Last week, on time to coincide with the 20th anniversary of the EU Single Market, the European Commission presented its proposals for the further liberalizations. The proposals include the strengthening of cross-border competition and consumer choice in areas such as air travel and electricity.
And yet, as laudable as these detailed proposals may be, the EU Single Market currently faces far bigger problems than the deregulation of certain service industries. The euro crisis is threatening to destroy many of the most important achievements of the Single Market. Or, to put it differently: no matter how the euro crisis is handled from here on, the Single Market will never again be what it was in the carefree years of the early 2000s. The Single Market will either shrink in terms of its geographical scope, will be reduced in its depth or even break up entirely.
The Single Market is more than the sum of legal directives and rules allowing obstacle-free cross-border economic activity. Its true potential is harnessed by companies all over the EU that have built up cross-border networks of production. Networks such as these benefit everyone: highly developed countries such as Germany, who are able to outsource certain phases of production to countries with lower wage levels; less developed countries benefit as they experience a rise in income and a transfer of technology; and last but not least the consumers, who are able to choose from a wider variety of products at lower prices.
Each of the imaginable scenarios for the future of the Eurozone threatens to damage these achievements. This is most obvious in the case of the nightmare scenario of a Eurozone break-up: in that case, extreme exchange rate volatility between European countries would once again become commonplace. This would not only dramatically increase hedging costs for cross-border trade but also promote protectionism. It is difficult to imagine, for instance, that the French government would sit by and watch if the devaluation of a new lira meant that the production of Fiats in Italy were to become 50% cheaper compared to French car manufacturing overnight. Under the current circumstances (a protracted recession, rising unemployment and social unrest) even the European Commission and the European Court of Justice wouldn’t be able to halt the renewal of protectionism. Entrepreneurs, in turn, would then be more likely to concentrate on their domestic markets when it comes to production and distribution.
Even in the best possible scenario, the solution of the crisis through a quantum leap in integration – including a banking union and Eurozone-budget – the EU’s Single Market would suffer. On the one hand a push towards deeper integration would strengthen the Single Market in Eurozone countries; but it would also mean a reduction of its geographical scope on the other. A banking union only makes sense if, as suggested by the Commission, common rules are centrally set, as is the case under the current plans of the European Central Bank. In order to avoid this single banking and financial market stretching to the border of the Eurozone but no further, non-Eurozone states would have to agree to adhere to these centrally set rules. This is exactly what the Commission expects: that, in the end, all EU countries will play by rules set by the ECB. Especially Britain, however, is hardly likely to accept the regulation of the City of London by the ECB in Frankfurt. The only possible solutions would be for Britain to leave the EU or for all EU member states to accept a clear division of the market in financial services.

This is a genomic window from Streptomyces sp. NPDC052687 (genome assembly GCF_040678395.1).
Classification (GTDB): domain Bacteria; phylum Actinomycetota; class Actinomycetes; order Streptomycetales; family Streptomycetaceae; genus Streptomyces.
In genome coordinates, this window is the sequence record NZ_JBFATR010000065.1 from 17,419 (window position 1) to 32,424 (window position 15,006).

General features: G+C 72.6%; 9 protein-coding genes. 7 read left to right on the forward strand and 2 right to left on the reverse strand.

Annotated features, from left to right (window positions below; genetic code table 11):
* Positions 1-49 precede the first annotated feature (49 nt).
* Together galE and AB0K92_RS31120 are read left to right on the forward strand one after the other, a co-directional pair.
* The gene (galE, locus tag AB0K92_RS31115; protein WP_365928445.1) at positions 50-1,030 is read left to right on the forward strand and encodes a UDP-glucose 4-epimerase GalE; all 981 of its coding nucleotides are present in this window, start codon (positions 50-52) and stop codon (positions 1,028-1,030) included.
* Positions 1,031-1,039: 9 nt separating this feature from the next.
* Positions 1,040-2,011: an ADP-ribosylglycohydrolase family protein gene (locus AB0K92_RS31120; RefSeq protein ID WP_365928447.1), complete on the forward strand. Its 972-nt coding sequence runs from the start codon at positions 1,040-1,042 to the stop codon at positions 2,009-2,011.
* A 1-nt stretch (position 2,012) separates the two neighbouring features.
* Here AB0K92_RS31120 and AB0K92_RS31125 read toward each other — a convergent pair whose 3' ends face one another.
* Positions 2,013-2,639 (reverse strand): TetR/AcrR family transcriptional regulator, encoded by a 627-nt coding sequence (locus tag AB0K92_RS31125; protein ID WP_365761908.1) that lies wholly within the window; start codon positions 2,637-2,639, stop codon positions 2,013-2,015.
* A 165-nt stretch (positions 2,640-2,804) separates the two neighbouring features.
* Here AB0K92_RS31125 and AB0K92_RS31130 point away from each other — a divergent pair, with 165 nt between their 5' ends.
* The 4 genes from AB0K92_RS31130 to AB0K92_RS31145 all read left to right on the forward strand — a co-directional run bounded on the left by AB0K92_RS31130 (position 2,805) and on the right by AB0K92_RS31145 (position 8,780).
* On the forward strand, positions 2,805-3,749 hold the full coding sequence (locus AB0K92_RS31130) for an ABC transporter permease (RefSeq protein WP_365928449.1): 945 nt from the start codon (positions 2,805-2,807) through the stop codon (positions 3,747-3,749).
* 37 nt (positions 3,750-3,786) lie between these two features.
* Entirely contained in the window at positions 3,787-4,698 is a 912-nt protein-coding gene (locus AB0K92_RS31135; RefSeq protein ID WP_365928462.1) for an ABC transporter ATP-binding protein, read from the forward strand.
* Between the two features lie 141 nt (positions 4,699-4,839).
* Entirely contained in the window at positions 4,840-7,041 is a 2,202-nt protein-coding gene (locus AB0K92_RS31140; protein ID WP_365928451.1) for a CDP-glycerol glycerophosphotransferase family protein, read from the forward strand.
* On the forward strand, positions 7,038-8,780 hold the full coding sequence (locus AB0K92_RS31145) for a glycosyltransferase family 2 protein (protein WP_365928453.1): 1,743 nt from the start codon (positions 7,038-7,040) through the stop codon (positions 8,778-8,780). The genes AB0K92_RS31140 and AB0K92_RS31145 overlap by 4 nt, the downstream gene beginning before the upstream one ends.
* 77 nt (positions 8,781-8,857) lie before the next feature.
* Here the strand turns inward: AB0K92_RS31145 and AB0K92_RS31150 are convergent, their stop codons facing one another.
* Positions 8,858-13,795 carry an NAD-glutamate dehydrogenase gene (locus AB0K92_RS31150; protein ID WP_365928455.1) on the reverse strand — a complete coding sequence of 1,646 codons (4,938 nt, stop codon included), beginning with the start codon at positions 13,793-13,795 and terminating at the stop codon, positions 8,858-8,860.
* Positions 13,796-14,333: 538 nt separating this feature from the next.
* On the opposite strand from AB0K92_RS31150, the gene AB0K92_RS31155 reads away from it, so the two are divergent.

And what will happen if neither a catastrophic break-up nor the United States of Europe come to pass, but heads of state and government continue in the mode of crisis-management they have so far employed (i.e. muddling through and hoping it won’t all come crashing down)? Even if this strategy works, the Single Market will have sustained some damage: in the past months banks in the Eurozone have withdrawn from cross-border business. German banks are giving hardly any loans to Spanish banks and businesses these days. As a result a well-managed Spanish company with a top rating is currently obliged to pay several percentage points more interest on credit than a comparable German company. Indeed, even poorly-managed German companies are paying significantly less interest than well-managed Spanish companies. This is neither fair nor efficient. It isn’t fair, because no company should be discriminated against on the basis of its home country. It isn’t efficient, because it negates the central premise of the Single Market: that the best companies should be able to succeed. It is likely that the governments of those states most affected by the crisis will eventually try to either protect or subsidize their countries’ companies. All of these developments create new barriers and will lead to a renewed focus on domestic markets. For Europe, this means: less competition, less growth and higher prices for consumers.
Whichever way you look at it: the European Single Market has never faced bigger challenges. Even muddling through the euro crisis comes at an enormous price beyond the bail-out billions. The Single Market cannot be separated from the euro crisis. More honesty in this respect may even help to convince the people of the necessity for a swift and comprehensive solution to the euro crisis – even if this means putting a further few billion on the table.
Sebastian Dullien is a Senior Policy Fellow at the European Council on Foreign Relations (ECFR and a professor for economics at the HTW in Berlin) This article is based on an ECFR Policy Memo, published today.
The European Council on Foreign Relations does not take collective positions. ECFR publications only represent the views of its individual authors.